Work-life Balance

Work-life balance: Taking flexibility to a new dimension?

We have all heard about the benefits of a healthy work-life balance and the advantages of flexible working environments. A recent article published on the BBC, “Can your job be as flexible as this?” recounts how a company in the UK has taken flexibility at the workplace to a new level.

The company, Paycircle, which offers payroll software to small businesses, adopts a totally liberal attitude in its working environment, allowing employees to choose the hours they work. One would ask if companies adopting such work practices could be successful or if this could lead to abuse by staff, but Roisen Gray, just one week into her new job with the company says “My friends can’t get their heads around how we work, but, as I don’t have someone watching over me all the time, I just get on with it. It means I want to work harder.” Co-founder Catherine Pinkney says that the business “is based on trust and maturity”. Staff are only expected to attend a Monday meeting, but after that they can work where and when they please.

While companies that offer employees with a flexible working environment are rewarded by increased loyalty and commitment, some argue that this does not mean that employees actually achieve a healthy work-life balance.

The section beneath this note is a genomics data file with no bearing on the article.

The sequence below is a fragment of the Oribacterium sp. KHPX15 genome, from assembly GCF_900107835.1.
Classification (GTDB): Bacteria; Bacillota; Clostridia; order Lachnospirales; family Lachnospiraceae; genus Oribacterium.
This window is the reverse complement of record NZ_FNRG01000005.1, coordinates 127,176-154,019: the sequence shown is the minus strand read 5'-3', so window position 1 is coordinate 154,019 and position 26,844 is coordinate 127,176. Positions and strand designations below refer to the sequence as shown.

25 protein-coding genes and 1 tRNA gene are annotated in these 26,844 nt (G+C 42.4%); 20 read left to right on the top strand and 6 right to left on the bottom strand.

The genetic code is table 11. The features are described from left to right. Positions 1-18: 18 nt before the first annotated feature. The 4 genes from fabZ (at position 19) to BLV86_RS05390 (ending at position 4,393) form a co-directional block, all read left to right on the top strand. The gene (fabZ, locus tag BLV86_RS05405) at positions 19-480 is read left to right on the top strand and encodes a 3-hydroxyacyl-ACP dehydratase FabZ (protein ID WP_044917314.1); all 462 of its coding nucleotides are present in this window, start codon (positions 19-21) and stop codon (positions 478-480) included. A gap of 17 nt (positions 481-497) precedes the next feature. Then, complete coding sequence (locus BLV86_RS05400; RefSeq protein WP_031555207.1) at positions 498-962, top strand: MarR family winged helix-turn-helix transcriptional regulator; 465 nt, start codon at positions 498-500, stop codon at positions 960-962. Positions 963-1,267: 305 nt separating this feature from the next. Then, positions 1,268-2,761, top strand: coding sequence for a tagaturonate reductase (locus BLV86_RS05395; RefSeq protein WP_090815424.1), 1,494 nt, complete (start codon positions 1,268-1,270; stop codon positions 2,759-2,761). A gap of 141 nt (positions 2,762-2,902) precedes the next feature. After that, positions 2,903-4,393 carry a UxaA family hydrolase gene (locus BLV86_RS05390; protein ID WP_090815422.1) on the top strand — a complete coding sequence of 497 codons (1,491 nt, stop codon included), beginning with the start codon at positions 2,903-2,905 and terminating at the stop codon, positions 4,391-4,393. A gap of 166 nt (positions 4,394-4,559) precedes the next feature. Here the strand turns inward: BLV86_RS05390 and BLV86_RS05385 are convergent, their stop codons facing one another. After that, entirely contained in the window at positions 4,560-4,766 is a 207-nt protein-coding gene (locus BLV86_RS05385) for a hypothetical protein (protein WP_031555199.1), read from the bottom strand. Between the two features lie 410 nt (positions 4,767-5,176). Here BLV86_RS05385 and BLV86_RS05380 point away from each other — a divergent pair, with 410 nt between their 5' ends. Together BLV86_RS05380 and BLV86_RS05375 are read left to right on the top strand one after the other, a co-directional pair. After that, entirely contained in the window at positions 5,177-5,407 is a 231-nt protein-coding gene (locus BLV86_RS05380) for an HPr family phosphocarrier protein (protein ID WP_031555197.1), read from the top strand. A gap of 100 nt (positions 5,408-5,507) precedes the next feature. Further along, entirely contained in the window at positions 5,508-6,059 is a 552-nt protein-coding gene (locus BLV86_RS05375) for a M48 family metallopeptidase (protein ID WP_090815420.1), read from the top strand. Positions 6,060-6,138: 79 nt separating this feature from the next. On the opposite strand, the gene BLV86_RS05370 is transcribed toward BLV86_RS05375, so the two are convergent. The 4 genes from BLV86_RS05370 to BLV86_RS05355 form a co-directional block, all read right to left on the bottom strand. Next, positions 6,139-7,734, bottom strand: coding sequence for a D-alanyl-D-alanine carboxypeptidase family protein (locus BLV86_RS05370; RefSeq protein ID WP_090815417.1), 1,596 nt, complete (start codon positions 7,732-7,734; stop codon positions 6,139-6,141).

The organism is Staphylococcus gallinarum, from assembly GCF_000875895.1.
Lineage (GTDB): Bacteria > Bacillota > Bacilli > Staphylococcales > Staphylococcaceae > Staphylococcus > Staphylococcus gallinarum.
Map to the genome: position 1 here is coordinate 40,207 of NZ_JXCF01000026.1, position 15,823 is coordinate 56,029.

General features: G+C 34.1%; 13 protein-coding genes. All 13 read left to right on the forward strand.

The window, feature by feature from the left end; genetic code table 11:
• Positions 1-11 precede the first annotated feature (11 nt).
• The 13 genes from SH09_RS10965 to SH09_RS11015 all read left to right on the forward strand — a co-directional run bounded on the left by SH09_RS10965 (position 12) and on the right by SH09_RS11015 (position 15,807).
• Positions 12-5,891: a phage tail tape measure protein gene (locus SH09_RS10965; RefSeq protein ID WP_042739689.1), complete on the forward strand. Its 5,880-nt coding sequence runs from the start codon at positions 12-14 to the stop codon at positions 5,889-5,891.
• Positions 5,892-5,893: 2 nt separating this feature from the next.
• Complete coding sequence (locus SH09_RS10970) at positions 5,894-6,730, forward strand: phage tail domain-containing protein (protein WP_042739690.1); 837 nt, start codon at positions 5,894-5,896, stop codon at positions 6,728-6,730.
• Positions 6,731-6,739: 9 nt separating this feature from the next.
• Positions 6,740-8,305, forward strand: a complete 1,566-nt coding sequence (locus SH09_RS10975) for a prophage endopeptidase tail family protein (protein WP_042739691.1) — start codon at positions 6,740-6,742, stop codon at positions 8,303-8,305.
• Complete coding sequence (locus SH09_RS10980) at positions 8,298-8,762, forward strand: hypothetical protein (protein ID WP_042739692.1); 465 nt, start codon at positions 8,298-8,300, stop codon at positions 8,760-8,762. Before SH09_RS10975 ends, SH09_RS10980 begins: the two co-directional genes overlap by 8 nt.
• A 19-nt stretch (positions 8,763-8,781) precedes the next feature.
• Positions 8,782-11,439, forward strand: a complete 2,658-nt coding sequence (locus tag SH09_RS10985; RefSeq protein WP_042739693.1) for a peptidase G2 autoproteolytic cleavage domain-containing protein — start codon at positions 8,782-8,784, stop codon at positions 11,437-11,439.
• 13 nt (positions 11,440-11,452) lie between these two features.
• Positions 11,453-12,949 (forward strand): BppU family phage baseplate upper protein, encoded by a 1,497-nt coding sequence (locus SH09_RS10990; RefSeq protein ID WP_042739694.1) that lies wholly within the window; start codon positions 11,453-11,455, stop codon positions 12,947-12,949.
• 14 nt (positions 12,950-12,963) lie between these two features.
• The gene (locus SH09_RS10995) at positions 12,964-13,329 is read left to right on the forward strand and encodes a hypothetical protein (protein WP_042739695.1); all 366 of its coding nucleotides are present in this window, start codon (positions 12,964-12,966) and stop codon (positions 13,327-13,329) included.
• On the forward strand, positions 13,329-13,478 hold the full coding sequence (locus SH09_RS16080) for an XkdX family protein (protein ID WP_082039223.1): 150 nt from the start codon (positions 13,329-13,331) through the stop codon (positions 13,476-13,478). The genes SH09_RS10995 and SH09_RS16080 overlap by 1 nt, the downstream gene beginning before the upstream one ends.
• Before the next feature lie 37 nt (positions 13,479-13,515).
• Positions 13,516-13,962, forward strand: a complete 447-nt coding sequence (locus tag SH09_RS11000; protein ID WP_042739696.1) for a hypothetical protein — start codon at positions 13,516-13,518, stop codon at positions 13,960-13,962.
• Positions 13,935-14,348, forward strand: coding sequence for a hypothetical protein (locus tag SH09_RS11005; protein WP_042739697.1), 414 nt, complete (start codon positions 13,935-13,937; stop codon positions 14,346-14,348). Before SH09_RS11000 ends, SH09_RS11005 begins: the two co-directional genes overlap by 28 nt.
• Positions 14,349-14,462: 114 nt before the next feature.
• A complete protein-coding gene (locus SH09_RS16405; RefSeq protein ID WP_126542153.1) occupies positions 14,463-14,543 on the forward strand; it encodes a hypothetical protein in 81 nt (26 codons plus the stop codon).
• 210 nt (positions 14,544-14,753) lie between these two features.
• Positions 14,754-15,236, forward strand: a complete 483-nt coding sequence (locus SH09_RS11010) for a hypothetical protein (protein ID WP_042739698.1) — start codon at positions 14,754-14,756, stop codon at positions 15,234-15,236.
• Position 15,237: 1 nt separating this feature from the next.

An article posted on the Guardian offers an opposing view, stating that flexible working can make you ill. According to experts, flexible working approaches, such as working from home, could do more harm than good due to the fact that many employees do not manage to ‘switch-off’, creating an “always-on” attitude. This creates a blurred line between home and work life making it even more stressful for most people.

Professor Gail Kinman, an occupational health psychologist from the University of Bedforshire, highlights a particular problem wherein people ‘graze’ through work by continuously checking emails and taking calls outside office hours: recent research found that every time somebody performed a work task stress levels went back up.

So, does flexibility at the work-place really help in achieving an ideal work-life balance? It seems that the answer is not so simple. Employers need to understand the benefits which having a work-force that can find the right balance between work and life, can actually have on their performance and employer branding. Simply offering a flexible working environment might not actually achieve this goal. Adopting a culture that emphasizes the need to ‘switch-off’ and find time for family, friends, sports and hobbies, needs to form an integral part of a flexible working environment.

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